The K-State Way: Improve A Little Bit Every Day

K-State's 'family' ties propelled the team to a 2016 Texas Bowl championship. Photo by Bo Rader, Wichita Eagle

K-State’s ‘family’ ties propelled the team to a 2016 Texas Bowl championship. Photo by Bo Rader, Wichita Eagle

Kansas State (K-State) Coach Bill Snyder did it again. He took a team with little to no expectations – picked 8th in the 10-team Big 12 – along with having the youngest squad in his 25 years with the school and finished fourth in the league, capping the season with a win in the 2016 Texas Bowl. Their 9-4 season marked the 14th time in his 25-year tenure with K-State in which his football team has won 9 or more games. That’s 56 percent of the time; not bad for regular winning percentage, but almost unbelievable for a percentage of winning nearly double-digit games for a quarter of a century.

Fans may also point out that the 2016 team is also the unofficial Texas State Champs, defeating all five Power 5 conference teams they played from the state: Baylor, TCU, Texas, Texas Tech and Texas A&M.

So how does he (and K-State) do it, and what can any company or organization learn from it? The secret is not one at all, but rather very public: 16 Goals for Success:

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16 goals. In our daily world, it may be a lot to remember. But I believe if you focus on one in particular, the rest will follow: Goal No. 4: Improve Every Day. Or as Coach Snyder often says, “Improve just a little bit every day.”

This helps large tasks seem manageable and puts you on a path of continued improvement, constant focus, and relentless determination.

Not sure how you’ll achieve a 365-pecent increase in sales for the year? “Improve just a little bit every day” and aim for only 1 percent per day. By the end of the year, you’ll have met your goal.

How do I even start putting together a strategic plan for 2017? “Improve just a little bit every day” and start with only three objectives you want to accomplish; it will build momentum and likely spur more ideas for a well-developed plan.

How do I keep up with the trends in my industry when new items are developing seemingly every day? “Improve just a little bit every day” and pick one to focus on; you’ll become a specialist on that item, carving out a niche for yourself and your newfound expertise.

While we embark on a new year many will inevitably attempt resolutions to stop something, start something, or try something else. However, focusing on measurable ways of “improving just a little bit every day” will truly show you how far you’ve come and 2017 will be marked as a year of growth and accomplishment instead of possible regret and underachievement.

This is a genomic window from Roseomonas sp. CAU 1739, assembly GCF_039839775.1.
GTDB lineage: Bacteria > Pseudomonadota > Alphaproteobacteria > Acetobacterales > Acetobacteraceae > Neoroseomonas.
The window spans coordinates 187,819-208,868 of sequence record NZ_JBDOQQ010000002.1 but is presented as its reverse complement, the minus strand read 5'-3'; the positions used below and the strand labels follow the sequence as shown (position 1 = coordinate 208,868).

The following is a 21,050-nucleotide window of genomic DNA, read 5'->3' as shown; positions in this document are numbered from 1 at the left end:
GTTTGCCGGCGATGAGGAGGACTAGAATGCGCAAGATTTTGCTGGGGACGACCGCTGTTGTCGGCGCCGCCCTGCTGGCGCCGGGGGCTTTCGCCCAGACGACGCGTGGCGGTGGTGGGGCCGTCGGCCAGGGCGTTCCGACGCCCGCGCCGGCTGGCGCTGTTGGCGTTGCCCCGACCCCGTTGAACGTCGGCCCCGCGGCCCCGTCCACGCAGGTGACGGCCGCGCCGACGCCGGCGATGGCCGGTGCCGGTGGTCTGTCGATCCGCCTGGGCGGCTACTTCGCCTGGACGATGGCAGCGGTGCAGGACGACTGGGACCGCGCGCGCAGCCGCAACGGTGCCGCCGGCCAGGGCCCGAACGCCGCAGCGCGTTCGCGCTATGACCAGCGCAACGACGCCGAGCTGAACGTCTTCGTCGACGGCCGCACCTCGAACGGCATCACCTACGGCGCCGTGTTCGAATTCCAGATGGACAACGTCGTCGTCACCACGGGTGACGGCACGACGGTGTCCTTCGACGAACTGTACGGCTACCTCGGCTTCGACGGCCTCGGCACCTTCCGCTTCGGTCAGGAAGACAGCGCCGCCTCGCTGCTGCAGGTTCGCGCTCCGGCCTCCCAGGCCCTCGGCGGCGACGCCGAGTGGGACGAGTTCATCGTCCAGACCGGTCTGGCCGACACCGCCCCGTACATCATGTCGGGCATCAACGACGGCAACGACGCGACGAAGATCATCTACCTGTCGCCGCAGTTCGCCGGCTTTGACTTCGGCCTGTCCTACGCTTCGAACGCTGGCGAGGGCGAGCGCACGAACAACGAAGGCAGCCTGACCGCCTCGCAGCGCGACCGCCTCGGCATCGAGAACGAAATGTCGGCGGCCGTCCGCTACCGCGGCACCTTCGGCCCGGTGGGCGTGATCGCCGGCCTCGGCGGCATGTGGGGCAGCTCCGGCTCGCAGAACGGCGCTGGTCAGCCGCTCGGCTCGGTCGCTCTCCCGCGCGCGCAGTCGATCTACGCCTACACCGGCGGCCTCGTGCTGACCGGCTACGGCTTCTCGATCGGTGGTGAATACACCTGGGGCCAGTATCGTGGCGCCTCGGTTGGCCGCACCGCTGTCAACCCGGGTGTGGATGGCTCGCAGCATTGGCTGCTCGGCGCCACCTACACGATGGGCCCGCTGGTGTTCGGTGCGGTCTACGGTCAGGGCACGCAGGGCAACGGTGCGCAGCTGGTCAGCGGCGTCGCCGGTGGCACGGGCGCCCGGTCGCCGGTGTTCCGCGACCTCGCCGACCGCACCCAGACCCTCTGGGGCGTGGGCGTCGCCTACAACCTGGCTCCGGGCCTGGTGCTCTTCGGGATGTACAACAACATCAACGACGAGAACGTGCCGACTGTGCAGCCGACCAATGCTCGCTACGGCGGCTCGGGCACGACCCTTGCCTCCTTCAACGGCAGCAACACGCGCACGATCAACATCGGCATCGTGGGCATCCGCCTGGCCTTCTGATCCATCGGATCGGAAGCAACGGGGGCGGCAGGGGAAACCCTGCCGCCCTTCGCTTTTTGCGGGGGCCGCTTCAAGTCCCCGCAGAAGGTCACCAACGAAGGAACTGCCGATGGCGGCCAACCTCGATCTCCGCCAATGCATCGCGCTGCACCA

And while you may not make 16 goals for yourself in the new year, or lead a team to a bowl win, by “improving just a little bit every day” you will accomplish one thing: become a resounding success.

5 Lessons You Can Learn from Upsets

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Photo by Chris Lee, STL Post-Dispatch

 

 

March brings us warmer temperatures, a change in our clocks, and the NCAA basketball tournaments. Each year we see lower-seeded teams upset higher-seeded teams in what can be described as March Mania (that other, more commonly known named is copyrighted, believe it or not).

As most of us watch in amazement at some of the team’s performances, such as a last-ditch three pointer by Wisconsin, there are also some great communications lessons that these teams share that can be used on both the basketball court and in the boardroom. Here are 5 lessons your team can learn from those teams that pull off the classic upsets in the month of March:

  1. Embrace the Moment: Sure, it might be a big stage or much riding on the moment, but instead of cowering at the fear of failure, look at it as a tremendous opportunity. After all, the bigger the risk, the bigger the reward. Especially if you are the underdog, you have nothing to lose other than not giving your best effort.
  2. Remember What Got You There: Now that you’re “at the table,” don’t try to greatly alter your plan or way of doing things. After all, it’s the way you’ve done them which has got you to this point. Plus, this prevents you from having to learn or do something that may be foreign to you when the pressure is at its greatest.
  3. Focus on the Current Task at Hand: A team in the tournament typically needs to win six games in a row to become national champion. But, the task of a six-game winning streak may seem daunting by itself. Instead, focus on the current game or presentation you’re in, then worry about the next one hopefully when it comes. Breaking it down into manageable chunks helps you not only focus on the opportunity, but block out any doubt of the larger, overall goal. Just ask Texas A&M who somehow overcame a 12-point deficit in less than one minute to eventually win in double overtime.
  4. Control What You Can Control: You cannot predict how many turnovers the other team may have or what type of presentations your competition is giving to the prospect. But, you can control your team and what’s included in your offerings. Concentrate on what you do and do it well and let the other guys falter by worrying about you. If you simply just “do your job,” everything else will fall into place.
  5. Believe: If you don’t believe in yourself or your team, then you’ve already lost. Your team as this opportunity or has come this far because they are a great team. If teams didn’t believe, then there wouldn’t be any upsets in the tournament. But the fact that they do, means even a half-court Hail Mary shot has a chance to go in.

The Hoarding Issue at KU and Why It’s Not a Problem

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(Photo by Orlin Wagner, Salina Journal)

There is a hoarding issue in Lawrence, Kan., and specifically within the confines of Allen Fieldhouse. The University of Kansas (KU) men’s basketball team has just clinched a share of their 12th straight Big XII Conference title and a 12th consecutive trophy. Let’s put that into perspective. When KU won the first title in this streak:

  • It began three consecutive, four-year classes to attend KU who would never know life without their men’s team taking home the conference title
  • KU has won consecutive titles four more years than anyone can currently be President of the United States
  • Twitter had yet to be invented
  • Million Dollar Baby won Best Picture and Gwen Stefani’s “Hollaback Girl” was the most downloaded song of the year
  • George W. Bush was sworn in for his second term as US President
  • Gas was around $1.94 per gallon … so I guess some things have stayed the same